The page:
2012

Caucasian

Breast cancer

PB

TaqMan

388/388

rs11614913

31

LIU [52]

2010

Asian

HCC

HB

PCR–RFLP

310/222

rs11614913

32

Lv [53]

2013

Asian

colorectal cancer

PB

PCR–RFLP

353/540

rs11614913

33

M. Zhang [54]

2012

Asian

Breast Cancer

PB

PCR–RFLP

252/248

rs11614913

34

Masaaki [55]

2010

Asian

gastric cancer

PB

PCR–RFLP

552/697

rs11614913, rs3746444

35

Min [11]

2012

Asian

Colorectal Cancer

PB

PCR–RFLP

446/502

rs11614913, rs3746444

36

Morales [56]

2016

Caucasian

Breast cancer

PB

TaqMan

440/807

rs11614913

37

N. Wang [57]

2014

Asian

ESCC

PB

PCR-LDR

597/597

rs11614913

38

Ni [58]

2015

Asian

endometrial/ovarian cancer

PB

PCR

141/100

rs11614913, rs3746444

39

Omrani [59]

2014

Asian

breast cancer

PB

PCR

236/203

rs11614913, rs3746444

40

P. Dikaiakos [60]

2015

Caucasian

colorectal cancer

PB

PCR–RFLP

157/299

rs11614913

41

P. Li [61]

2014

Asian

Nasopharyngeal Carcinoma

PB

RT-PCR

1020/1006

rs11614913

42

P. Qi [62]

2015

Asian

breast cancer

PB

PCR–RFLP

321/290

rs11614913, rs3746444

43

Panagiotis [63]

2014

Caucasian

gastric cancer

HB

PCR–RFLP

163/480

rs11614913

44

Pavlakis [64]

2013

Caucasian

pancreatic cancer

HB

PCR–RFLP

93/122

rs11614913

45

Peng [65]

2010

Asian

gastric cancer

HB

PCR–RFLP

231/213

rs11614913

46

Qi [66]

2011

Asian

HCC

PB

PCR–LDR

361/391

rs11614913

47

Qu [67]

2014

Asian

ESCC

HB

PCR–RFLP

381/426

rs11614913

48

Rama [68]

2010

Asian

Bladder Cancer

PB

PCR–RFLP

212/250

rs11614913, rs3746444

49

Renata [69]

2012

Caucasian

colorectal cancer

PB

PCR–RFLP

197/212

rs11614913

50

Roshni [70]

2014

Asian

oral cancer

PB

PCR–RFLP

451/452

rs11614913

51

Serena [71]

2011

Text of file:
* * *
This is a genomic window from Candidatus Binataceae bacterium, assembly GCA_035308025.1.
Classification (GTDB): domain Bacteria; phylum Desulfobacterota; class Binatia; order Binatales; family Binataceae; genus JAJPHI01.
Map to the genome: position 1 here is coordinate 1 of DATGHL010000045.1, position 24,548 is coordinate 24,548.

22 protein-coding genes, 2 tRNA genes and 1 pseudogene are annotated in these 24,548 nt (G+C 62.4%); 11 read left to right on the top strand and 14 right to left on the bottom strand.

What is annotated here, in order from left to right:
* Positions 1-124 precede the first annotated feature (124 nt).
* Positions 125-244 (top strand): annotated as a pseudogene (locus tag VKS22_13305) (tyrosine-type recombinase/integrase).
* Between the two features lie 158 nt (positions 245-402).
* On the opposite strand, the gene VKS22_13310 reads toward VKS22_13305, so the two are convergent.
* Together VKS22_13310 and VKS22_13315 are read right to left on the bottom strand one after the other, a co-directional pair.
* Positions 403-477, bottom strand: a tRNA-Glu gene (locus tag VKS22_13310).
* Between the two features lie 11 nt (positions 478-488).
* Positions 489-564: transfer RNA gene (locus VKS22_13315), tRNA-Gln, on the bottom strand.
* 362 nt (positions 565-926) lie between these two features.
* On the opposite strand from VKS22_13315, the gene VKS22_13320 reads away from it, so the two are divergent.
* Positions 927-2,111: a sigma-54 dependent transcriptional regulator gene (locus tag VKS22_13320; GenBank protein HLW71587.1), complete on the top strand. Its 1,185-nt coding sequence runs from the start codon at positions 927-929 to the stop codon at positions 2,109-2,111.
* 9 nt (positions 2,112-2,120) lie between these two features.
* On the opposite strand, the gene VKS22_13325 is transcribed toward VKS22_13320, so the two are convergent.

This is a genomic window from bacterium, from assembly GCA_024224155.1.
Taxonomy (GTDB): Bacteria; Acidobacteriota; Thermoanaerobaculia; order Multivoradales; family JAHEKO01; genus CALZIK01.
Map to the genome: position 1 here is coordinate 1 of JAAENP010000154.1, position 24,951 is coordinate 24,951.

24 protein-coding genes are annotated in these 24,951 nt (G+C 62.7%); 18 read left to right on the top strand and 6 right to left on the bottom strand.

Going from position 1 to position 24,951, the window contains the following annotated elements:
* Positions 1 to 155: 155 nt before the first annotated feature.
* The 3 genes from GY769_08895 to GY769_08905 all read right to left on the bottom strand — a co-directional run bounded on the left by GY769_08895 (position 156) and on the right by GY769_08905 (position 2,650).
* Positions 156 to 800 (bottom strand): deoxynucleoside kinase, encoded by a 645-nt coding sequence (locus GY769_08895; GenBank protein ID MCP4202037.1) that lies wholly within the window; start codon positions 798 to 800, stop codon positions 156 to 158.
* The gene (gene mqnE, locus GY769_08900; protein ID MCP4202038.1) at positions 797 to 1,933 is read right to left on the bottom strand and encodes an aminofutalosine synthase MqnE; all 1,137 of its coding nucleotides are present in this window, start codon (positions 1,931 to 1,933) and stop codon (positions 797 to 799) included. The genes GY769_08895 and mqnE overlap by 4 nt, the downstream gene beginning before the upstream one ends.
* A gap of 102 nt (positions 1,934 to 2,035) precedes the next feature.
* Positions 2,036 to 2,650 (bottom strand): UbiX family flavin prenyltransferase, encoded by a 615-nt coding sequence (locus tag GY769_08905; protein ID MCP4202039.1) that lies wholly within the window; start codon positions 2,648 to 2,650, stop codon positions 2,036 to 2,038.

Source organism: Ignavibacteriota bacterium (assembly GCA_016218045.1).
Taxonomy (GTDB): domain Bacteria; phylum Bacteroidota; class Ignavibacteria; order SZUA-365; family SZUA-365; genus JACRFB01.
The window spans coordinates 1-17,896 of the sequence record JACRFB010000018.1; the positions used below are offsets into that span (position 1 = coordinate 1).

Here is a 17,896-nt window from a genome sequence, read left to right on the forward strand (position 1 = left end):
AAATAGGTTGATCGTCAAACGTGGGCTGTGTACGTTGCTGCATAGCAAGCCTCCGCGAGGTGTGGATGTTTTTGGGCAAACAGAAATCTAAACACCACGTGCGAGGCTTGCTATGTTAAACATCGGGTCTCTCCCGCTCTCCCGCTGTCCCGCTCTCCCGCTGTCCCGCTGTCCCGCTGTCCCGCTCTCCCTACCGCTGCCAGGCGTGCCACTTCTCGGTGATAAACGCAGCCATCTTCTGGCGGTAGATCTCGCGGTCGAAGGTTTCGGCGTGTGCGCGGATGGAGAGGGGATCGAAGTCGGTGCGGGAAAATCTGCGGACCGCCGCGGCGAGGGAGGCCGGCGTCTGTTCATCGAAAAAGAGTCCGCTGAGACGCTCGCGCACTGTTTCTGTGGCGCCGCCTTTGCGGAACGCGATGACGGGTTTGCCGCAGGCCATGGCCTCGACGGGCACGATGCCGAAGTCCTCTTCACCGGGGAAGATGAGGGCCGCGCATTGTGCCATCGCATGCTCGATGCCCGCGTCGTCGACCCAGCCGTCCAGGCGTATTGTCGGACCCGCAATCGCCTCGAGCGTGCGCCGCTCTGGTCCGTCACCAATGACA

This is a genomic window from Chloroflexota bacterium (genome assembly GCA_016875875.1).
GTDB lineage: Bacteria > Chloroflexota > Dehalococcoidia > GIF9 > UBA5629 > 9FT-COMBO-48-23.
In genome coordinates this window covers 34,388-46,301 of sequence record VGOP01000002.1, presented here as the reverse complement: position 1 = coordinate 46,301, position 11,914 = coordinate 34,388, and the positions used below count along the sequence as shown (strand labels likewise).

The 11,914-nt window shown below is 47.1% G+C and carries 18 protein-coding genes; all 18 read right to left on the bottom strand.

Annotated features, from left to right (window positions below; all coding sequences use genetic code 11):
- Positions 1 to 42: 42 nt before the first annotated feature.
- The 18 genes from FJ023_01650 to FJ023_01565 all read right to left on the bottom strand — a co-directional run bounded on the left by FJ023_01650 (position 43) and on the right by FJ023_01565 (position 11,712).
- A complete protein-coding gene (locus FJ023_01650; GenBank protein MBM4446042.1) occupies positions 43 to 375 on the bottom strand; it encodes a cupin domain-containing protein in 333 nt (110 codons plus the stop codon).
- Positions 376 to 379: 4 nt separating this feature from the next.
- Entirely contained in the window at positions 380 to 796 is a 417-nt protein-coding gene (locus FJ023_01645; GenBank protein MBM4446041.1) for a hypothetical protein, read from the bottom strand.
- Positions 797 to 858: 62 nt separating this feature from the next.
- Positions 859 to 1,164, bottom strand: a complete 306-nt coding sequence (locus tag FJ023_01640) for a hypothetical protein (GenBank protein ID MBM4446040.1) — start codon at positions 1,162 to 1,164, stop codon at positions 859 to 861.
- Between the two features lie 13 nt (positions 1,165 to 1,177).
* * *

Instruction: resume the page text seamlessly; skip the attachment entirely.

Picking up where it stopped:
Caucasian

Lung Cancer

PB

RT-PCR

101/129

rs11614913, rs3746444

52

Shen [72]

2015

Asian

ESCC

PB

Hapmap

1400/2185

rs11614913, rs3746444

53

Sushma [73]

2015

Caucasian

Oral Squamous Cell Carcinoma

PB

PCR–RFLP

100/102

rs11614913, rs3746444

54

Tian [74]

2009

Asian

lung cancer

PB

PCR–RFLP

1058/1035

rs11614913, rs3746444

55

Wang [75]

2014

Asian

HCC

PB

PCR–RFLP

152/304

rs3746444

56

Wu [76]

2013

Asian

gastric cancer

PB

PCR–RFLP

200/211

rs3746444

57

Yan [77]

2015

Asian

HCC

PB

PCR–RFLP

274/328

rs11614913, rs3746444

58

Z.Hu [78]

2008

Asian

breast cancer

PB

PCR–RFLP

1009/1093

rs11614913, rs3746444

59

Zhang [79]

2013

Asian

Acute lymphoblastic leukemia

PB

TaqMan

570/673

rs11614913

60

Zhao [80]

2013

Asian

HCC

PB

PCR–RFLP

235/281

rs11614913, rs3746444

61

Zhou [81]

2014

Asian

HCC

PB

PCR–RFLP

266/281

rs11614913, rs3746444

62

Zhu [82]

2011

Asian

Colorectal Cancer

HB

RT-PCR

573/588

rs11614913

HB, hospital based; PB, population based; HCC, hepatocellular carcinoma; ESCC, esophageal squamous cell carcinomar; PCR-RFLP, polymerase chain reaction–restriction fragment length.

polymorphism; PCR-CTPP, polymerase chain reaction with confronting two-pair primers; LDR, ligation detection reaction.

Statistical analysis